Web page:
(Lissa says she likes the generic term ‘procedure’ much better than official ‘lumbar puncture’ which is too hard to remember, or the colloquial ‘spinal tap’ which sounds too scary.)
As usual the waiting was the worst part. Lissa and I ate at the Hospital Cafeteria afterwards, and she even got to play in on the playground in the courtyard for a bit. Traffic ran so smoothly on the way back that Lissa was considerably startled to look up from her drawing recognize the turn-off to home.
She’s gotten quite used to taking medications and is very well behaved about it all, but we’ve got six different bottles with stuff going right now, all being handed out on a different schedule, and I’m finding it a bit of a challenge to keep track of them all.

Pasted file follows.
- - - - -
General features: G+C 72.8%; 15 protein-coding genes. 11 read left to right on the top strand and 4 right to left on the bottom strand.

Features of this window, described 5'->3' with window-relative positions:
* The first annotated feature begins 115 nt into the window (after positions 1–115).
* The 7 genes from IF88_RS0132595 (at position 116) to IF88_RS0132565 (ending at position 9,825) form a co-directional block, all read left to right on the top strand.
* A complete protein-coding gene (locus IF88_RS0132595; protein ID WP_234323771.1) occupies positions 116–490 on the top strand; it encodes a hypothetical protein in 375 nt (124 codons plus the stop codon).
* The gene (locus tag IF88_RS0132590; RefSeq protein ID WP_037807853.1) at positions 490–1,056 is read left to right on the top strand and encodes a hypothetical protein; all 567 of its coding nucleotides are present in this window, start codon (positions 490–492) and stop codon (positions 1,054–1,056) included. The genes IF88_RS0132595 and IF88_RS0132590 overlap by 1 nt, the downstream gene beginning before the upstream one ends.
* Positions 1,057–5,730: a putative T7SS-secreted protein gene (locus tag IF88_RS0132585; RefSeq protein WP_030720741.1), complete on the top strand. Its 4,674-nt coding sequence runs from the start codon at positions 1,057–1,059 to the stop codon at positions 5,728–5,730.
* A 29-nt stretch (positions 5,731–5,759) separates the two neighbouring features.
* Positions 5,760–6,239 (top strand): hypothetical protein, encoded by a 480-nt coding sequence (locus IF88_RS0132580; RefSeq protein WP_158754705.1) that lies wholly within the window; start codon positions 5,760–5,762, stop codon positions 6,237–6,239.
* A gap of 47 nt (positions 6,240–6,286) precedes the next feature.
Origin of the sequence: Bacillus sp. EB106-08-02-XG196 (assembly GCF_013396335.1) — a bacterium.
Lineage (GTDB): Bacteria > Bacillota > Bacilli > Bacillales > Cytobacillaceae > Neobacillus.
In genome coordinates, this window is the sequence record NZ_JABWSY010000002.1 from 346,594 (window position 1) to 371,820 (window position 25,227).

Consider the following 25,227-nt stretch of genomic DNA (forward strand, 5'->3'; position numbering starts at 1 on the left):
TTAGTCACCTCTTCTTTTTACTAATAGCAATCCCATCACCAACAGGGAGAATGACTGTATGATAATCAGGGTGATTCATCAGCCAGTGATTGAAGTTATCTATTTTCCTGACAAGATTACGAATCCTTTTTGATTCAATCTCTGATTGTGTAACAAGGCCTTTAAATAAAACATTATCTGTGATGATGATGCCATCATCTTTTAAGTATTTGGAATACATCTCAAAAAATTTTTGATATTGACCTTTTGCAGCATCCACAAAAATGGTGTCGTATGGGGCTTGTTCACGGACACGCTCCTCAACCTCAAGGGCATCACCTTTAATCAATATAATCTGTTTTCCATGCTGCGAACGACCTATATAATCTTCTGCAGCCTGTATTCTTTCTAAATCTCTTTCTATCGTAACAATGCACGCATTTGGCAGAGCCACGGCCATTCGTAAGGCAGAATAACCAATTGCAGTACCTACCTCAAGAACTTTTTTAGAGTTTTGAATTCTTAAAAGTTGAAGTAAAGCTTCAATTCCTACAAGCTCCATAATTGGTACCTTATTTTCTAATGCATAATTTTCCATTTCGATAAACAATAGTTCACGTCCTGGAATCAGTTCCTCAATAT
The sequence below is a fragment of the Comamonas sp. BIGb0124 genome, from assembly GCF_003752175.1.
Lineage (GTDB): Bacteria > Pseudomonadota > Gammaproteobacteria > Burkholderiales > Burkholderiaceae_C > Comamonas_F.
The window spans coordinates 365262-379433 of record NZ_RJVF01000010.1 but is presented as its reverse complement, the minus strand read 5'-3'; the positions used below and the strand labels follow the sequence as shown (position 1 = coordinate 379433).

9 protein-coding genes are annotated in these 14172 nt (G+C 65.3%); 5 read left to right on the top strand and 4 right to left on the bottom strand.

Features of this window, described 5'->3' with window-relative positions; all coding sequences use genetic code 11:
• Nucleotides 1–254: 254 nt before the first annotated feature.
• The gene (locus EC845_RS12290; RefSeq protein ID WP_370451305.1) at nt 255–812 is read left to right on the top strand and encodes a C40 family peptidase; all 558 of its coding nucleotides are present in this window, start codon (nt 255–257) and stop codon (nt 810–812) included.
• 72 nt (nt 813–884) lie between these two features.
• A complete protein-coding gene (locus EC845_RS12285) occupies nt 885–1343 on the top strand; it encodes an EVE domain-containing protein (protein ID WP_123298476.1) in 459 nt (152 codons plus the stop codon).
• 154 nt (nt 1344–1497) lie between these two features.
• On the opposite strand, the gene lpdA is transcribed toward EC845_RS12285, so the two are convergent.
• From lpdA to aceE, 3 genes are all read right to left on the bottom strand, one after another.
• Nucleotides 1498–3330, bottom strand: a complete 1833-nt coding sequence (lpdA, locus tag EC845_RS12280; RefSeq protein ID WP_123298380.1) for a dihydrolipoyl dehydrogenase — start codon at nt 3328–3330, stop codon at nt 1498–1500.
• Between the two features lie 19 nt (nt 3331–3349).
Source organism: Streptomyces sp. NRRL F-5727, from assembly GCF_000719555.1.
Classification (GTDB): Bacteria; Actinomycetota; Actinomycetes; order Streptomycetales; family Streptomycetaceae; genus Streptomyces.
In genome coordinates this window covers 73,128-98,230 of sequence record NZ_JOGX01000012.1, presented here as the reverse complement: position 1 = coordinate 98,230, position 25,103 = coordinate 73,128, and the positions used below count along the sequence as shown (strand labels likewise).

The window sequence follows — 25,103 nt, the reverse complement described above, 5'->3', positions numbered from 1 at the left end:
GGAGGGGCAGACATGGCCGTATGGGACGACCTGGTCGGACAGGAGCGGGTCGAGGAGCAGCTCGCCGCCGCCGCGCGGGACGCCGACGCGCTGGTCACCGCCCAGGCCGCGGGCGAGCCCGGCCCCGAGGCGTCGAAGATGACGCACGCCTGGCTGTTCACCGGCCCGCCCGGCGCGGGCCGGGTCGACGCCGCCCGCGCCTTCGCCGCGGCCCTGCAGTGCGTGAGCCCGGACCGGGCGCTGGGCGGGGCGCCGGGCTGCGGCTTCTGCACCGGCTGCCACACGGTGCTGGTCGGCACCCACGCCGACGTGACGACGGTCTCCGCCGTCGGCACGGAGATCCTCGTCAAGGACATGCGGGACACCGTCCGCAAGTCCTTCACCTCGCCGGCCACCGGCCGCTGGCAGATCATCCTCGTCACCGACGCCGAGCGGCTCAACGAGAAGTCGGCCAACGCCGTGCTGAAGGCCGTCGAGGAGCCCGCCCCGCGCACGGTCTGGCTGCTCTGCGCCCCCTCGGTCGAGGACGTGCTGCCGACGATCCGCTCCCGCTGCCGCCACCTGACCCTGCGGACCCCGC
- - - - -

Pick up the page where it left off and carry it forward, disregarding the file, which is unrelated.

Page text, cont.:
Having completed four back-to-back spinal taps on the previous four Fridays, last Friday we just had a clinic appointment. I prepared for it the same as I did the previous clinic appointments by putting “magic cream” on Lissa’s port, so that she wouldn’t feel the poke when they accessed it. Only they didn’t access her port. They told me (after I got there) that they won’t go through the port when she doesn’t have any medication she’s supposed to get that week. If they are just doing blood tests, she’s to go to the lab (before arriving at the appointment, please!) where they poke her with a needle in the usual way.
Lissa doesn’t like getting poked with needles. Lissa really doesn’t like getting poked with needles. She tells herself over and over on the way there “but it won’t matter, because the cream makes it so I can’t feel it, so it will be okay.” You can probably imagine her reaction to being told that she was going to be poked somewhere else, where there was no cream.